Roadblocks to early diagnosis & treatment in the US

A forum to discuss Chronic Cerebrospinal Venous Insufficiency and its relationship to Multiple Sclerosis.

Roadblocks to early diagnosis & treatment in the US

Postby Johnnymac » Thu Dec 31, 2009 11:39 am

I just got off the phone with a nurse in the Neuroradiology field who I am working with to try and get an appointment for my wife.

Got some good information and insight that anyone else trying to push for diagnosis and treatment may be able to use…..

First, she said the Stark laws prevent radiologists from performing diagnostic procedures on their own with no existing evidence/diagnosis. I’m sure there are loopholes in this as there are with most laws, but part of any hesitation you may get from contacting radiology professionals directly may very much be due to these laws (which are much tougher on Radiologists than any other profession). Now, she said if we had already had a diagnosis of venous stenosis then there would be no problem getting a consult and appointment with additional diagnostics tests as needed. Kind of a catch 22.

So, we must get our general practitioner to order the MRV, and if stenosis shows up on the MRV then we can get an appointment with an Interventional Radiologist and take this to the next level.
It was recommended to have the MRV done at an actual hospital, not a standalone imaging center as ‘most’ hospitals will have much better equipment.

Secondly, she stated that the FDA has approved the use of stents in the head area in only a few conditions, but that there are no FDA regulations on angioplasty. This means the longest wait will most likely be on the approval of stents; however, patients who are candidates for angioplasty will have little in their way in terms of the FDA.

Insurance is a whole different problem. She said that just because the FDA approves a procedure for a certain condition (lets say stents in MS patients), that doesn’t mean that insurance will pay for it. To keep your best chance at insurance coverage you’ll need to treat this venous stenosis as a completely separate condition from your MS. If getting angio/stents improve your MS, awesome. But you need to approach it carefully if you are looking for early diagnosis and treatment.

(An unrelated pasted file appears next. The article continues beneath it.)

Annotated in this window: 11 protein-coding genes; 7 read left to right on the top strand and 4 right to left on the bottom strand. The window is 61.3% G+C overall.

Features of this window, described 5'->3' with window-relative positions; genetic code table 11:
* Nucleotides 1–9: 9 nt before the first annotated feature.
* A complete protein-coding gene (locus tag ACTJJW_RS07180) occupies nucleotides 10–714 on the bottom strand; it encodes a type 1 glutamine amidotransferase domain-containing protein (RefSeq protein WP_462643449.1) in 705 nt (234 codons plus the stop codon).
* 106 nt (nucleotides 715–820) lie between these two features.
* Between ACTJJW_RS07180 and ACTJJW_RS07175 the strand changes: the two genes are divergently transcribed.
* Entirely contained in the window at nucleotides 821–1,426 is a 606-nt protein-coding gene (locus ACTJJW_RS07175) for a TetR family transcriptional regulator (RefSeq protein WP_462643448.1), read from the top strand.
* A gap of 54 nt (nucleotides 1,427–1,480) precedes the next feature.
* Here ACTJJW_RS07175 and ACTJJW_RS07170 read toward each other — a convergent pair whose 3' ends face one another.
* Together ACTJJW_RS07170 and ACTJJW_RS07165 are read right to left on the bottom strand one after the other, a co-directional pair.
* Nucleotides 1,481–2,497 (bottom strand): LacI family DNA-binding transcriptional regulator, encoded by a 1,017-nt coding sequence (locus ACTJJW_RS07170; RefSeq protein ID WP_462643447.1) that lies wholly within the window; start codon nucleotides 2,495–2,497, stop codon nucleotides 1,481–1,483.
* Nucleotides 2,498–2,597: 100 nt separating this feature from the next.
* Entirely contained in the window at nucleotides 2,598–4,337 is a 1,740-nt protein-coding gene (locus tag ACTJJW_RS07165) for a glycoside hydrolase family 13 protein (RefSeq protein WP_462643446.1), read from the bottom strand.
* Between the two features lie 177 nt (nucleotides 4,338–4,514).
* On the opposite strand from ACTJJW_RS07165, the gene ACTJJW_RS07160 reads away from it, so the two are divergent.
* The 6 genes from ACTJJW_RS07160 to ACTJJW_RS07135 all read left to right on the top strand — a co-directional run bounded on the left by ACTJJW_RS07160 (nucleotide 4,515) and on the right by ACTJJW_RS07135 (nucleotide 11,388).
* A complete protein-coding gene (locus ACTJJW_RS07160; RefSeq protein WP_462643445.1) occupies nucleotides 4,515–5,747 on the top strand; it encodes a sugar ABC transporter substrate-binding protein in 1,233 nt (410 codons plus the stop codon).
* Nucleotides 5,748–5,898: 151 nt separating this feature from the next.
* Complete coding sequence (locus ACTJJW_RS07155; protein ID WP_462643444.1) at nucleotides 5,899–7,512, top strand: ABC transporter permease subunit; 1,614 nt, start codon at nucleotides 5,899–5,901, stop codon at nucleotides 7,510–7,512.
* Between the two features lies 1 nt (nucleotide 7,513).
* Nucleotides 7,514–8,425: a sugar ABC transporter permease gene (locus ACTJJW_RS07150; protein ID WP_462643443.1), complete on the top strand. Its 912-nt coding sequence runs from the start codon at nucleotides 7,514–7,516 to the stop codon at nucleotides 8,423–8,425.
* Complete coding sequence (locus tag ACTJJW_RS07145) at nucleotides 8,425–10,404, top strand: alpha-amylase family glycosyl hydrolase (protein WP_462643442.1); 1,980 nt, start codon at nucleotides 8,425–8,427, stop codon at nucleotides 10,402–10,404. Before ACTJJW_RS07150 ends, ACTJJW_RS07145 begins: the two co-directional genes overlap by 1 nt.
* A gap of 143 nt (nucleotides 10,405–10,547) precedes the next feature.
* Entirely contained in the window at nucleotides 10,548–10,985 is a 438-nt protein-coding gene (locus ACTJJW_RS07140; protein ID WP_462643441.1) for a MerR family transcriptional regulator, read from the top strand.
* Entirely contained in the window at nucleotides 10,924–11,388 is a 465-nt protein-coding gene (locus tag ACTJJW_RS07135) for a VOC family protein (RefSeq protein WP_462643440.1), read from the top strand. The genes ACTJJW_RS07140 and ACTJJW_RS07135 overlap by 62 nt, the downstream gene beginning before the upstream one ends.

We have an appointment with our general practitioner next week, lets pray she is open to ordering and MRV.
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Postby MaggieMae » Thu Dec 31, 2009 11:59 am

Don't forget. Not all hospitals (let alone a standalone clinic) can do the MRV of the neck properly or at all. We already went through this with my husband and the hospital could not do the MRV of the neck, only of the brain.
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Re: Roadblocks to early diagnosis & treatment in the US

Postby cheerleader » Thu Dec 31, 2009 12:07 pm

Johnnymac wrote: To keep your best chance at insurance coverage you’ll need to treat this venous stenosis as a completely separate condition from your MS.

Johnny...I cannot stress how important this is. Venous occlusion beyond 50% is covered by most insurance, because it is a recognized fact that impaired venous drainage damages the organ the veins should drain. This is why I keep saying to take it to the vascular docs, interventional radiologists and neuroradiologists. They understand this fact.
Good luck getting the MRV, dear heart. Hoping for a better 2010 for you and your wife,
Husband dx RRMS 3/07
dx dual jugular vein stenosis (CCSVI) 4/09
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Postby ikulo » Thu Dec 31, 2009 4:10 pm

If one were to experience symptoms of internal jugular vein occlusions, what would such symptoms feel like (aside from typical MS symptoms)? :wink:
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Possible Reasons for MRV

Postby MarkW » Fri Jan 01, 2010 5:02 am

I am not allowed to invent symptoms but for example
1-Repeated headaches maybe localised to an area of head or neck
2-Stiffness/reduced movement to muscles of neck or head
3-1+2above on waking which reduce during day
4-Effect of ibuprofen (single dose) on symptoms (reduce then return)
5-Knocked head (back or side) in a fall
Could be reasons for asking for an MRV.
This only applies if you are a private (paying) patient in the UK and not for NHS referrals.

Mark Walker - Oxfordshire, England. Retired Pharmacist. 16 years of study about MS.
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